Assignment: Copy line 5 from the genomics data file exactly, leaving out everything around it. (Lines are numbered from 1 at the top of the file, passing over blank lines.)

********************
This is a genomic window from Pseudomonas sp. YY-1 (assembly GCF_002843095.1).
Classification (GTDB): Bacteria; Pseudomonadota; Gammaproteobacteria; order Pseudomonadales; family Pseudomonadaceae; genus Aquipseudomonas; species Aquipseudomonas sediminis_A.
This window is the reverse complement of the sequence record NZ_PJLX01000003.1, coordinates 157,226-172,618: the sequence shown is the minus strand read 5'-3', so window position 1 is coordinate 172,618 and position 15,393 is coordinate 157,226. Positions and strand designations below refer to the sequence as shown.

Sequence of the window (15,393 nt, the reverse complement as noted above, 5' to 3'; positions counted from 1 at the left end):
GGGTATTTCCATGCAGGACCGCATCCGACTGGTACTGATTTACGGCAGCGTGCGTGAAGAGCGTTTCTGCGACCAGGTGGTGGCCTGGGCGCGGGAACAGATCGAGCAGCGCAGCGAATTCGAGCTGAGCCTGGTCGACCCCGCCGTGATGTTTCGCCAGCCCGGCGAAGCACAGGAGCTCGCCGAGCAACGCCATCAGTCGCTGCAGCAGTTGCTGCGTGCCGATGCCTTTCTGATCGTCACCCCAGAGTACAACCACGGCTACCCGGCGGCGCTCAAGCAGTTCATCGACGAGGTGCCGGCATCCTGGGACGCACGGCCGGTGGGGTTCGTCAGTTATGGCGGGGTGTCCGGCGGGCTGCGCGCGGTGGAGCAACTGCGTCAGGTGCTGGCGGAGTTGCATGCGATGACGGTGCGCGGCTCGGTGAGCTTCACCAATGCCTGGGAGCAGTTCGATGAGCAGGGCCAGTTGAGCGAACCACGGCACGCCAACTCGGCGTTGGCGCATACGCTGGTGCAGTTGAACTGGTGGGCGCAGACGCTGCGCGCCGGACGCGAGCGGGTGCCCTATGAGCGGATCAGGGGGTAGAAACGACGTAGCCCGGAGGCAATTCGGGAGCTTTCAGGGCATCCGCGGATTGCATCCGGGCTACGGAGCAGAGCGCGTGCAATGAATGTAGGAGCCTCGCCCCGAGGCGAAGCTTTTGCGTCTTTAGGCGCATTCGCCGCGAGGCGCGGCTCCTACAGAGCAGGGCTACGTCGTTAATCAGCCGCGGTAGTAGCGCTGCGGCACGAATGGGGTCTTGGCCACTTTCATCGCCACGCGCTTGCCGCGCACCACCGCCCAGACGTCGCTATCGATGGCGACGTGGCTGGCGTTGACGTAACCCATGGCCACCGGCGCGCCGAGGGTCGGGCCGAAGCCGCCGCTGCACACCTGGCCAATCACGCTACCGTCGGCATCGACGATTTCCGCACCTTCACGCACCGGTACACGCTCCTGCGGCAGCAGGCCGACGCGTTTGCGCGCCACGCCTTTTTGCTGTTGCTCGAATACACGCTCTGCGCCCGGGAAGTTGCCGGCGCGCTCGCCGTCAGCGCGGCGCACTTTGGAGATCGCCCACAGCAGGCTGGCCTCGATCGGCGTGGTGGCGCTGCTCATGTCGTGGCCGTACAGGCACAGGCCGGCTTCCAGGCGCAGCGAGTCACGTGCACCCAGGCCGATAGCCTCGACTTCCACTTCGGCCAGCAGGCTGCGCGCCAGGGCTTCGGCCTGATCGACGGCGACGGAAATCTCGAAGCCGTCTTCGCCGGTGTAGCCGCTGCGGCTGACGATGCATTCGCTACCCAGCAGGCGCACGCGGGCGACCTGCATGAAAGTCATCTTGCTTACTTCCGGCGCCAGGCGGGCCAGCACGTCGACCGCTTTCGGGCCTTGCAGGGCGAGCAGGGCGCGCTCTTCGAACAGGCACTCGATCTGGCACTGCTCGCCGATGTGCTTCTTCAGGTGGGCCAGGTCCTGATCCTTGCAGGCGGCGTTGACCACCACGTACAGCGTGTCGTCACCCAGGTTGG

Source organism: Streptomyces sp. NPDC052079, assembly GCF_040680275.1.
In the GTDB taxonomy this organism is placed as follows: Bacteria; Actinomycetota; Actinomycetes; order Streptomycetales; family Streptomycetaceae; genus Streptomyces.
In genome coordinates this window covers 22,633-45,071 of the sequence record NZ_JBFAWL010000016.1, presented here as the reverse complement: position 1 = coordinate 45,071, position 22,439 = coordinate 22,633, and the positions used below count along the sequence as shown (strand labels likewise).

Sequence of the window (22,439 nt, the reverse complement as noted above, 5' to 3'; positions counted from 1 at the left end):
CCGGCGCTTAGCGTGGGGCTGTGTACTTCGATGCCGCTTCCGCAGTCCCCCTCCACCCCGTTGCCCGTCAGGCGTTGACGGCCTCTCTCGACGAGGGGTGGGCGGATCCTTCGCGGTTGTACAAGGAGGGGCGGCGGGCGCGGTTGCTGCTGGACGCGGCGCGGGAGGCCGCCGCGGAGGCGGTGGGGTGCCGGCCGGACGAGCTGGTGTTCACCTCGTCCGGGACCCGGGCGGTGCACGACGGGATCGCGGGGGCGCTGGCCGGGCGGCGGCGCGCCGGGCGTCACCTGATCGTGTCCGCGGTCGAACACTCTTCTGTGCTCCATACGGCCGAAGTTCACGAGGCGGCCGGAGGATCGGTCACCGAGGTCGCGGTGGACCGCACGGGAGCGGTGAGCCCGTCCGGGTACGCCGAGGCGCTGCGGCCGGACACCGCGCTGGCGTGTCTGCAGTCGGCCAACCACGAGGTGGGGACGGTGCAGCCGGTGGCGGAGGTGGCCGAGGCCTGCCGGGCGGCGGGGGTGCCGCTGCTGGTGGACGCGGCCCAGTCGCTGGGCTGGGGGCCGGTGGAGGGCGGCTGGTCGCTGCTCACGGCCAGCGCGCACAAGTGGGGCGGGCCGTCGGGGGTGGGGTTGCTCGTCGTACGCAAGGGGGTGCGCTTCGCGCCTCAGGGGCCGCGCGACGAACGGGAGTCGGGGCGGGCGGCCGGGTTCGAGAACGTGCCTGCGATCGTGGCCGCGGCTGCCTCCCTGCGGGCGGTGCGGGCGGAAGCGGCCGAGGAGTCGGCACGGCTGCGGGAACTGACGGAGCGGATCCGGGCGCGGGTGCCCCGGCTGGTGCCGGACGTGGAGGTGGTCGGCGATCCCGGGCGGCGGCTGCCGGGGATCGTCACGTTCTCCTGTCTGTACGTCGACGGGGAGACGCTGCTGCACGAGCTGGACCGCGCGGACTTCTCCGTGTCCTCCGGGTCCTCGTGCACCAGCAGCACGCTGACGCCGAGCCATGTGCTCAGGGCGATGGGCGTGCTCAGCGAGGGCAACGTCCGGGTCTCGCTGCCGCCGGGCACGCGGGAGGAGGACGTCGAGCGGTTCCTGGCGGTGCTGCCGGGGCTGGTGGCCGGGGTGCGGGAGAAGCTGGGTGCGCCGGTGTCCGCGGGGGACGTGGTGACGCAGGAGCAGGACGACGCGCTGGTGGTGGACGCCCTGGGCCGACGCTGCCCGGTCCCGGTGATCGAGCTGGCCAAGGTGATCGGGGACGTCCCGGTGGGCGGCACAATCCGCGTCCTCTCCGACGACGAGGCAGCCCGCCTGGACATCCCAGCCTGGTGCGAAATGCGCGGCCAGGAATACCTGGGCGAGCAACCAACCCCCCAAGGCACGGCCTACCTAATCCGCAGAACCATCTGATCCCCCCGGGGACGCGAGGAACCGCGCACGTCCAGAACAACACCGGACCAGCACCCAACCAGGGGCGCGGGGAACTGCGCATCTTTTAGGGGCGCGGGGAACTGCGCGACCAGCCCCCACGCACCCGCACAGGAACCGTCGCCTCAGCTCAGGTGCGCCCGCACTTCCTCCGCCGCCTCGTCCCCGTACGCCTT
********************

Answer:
GGGTATTTCCATGCAGGACCGCATCCGACTGGTACTGATTTACGGCAGCGTGCGTGAAGAGCGTTTCTGCGACCAGGTGGTGGCCTGGGCGCGGGAACAGATCGAGCAGCGCAGCGAATTCGAGCTGAGCCTGGTCGACCCCGCCGTGATGTTTCGCCAGCCCGGCGAAGCACAGGAGCTCGCCGAGCAACGCCATCAGTCGCTGCAGCAGTTGCTGCGTGCCGATGCCTTTCTGATCGTCACCCCAGAGTACAACCACGGCTACCCGGCGGCGCTCAAGCAGTTCATCGACGAGGTGCCGGCATCCTGGGACGCACGGCCGGTGGGGTTCGTCAGTTATGGCGGGGTGTCCGGCGGGCTGCGCGCGGTGGAGCAACTGCGTCAGGTGCTGGCGGAGTTGCATGCGATGACGGTGCGCGGCTCGGTGAGCTTCACCAATGCCTGGGAGCAGTTCGATGAGCAGGGCCAGTTGAGCGAACCACGGCACGCCAACTCGGCGTTGGCGCATACGCTGGTGCAGTTGAACTGGTGGGCGCAGACGCTGCGCGCCGGACGCGAGCGGGTGCCCTATGAGCGGATCAGGGGGTAGAAACGACGTAGCCCGGAGGCAATTCGGGAGCTTTCAGGGCATCCGCGGATTGCATCCGGGCTACGGAGCAGAGCGCGTGCAATGAATGTAGGAGCCTCGCCCCGAGGCGAAGCTTTTGCGTCTTTAGGCGCATTCGCCGCGAGGCGCGGCTCCTACAGAGCAGGGCTACGTCGTTAATCAGCCGCGGTAGTAGCGCTGCGGCACGAATGGGGTCTTGGCCACTTTCATCGCCACGCGCTTGCCGCGCACCACCGCCCAGACGTCGCTATCGATGGCGACGTGGCTGGCGTTGACGTAACCCATGGCCACCGGCGCGCCGAGGGTCGGGCCGAAGCCGCCGCTGCACACCTGGCCAATCACGCTACCGTCGGCATCGACGATTTCCGCACCTTCACGCACCGGTACACGCTCCTGCGGCAGCAGGCCGACGCGTTTGCGCGCCACGCCTTTTTGCTGTTGCTCGAATACACGCTCTGCGCCCGGGAAGTTGCCGGCGCGCTCGCCGTCAGCGCGGCGCACTTTGGAGATCGCCCACAGCAGGCTGGCCTCGATCGGCGTGGTGGCGCTGCTCATGTCGTGGCCGTACAGGCACAGGCCGGCTTCCAGGCGCAGCGAGTCACGTGCACCCAGGCCGATAGCCTCGACTTCCACTTCGGCCAGCAGGCTGCGCGCCAGGGCTTCGGCCTGATCGACGGCGACGGAAATCTCGAAGCCGTCTTCGCCGGTGTAGCCGCTGCGGCTGACGATGCATTCGCTACCCAGCAGGCGCACGCGGGCGACCTGCATGAAAGTCATCTTGCTTACTTCCGGCGCCAGGCGGGCCAGCACGTCGACCGCTTTCGGGCCTTGCAGGGCGAGCAGGGCGCGCTCTTCGAACAGGCACTCGATCTGGCACTGCTCGCCGATGTGCTTCTTCAGGTGGGCCAGGTCCTGATCCTTGCAGGCGGCGTTGACCACCACGTACAGCGTGTCGTCACCCAGGTTGG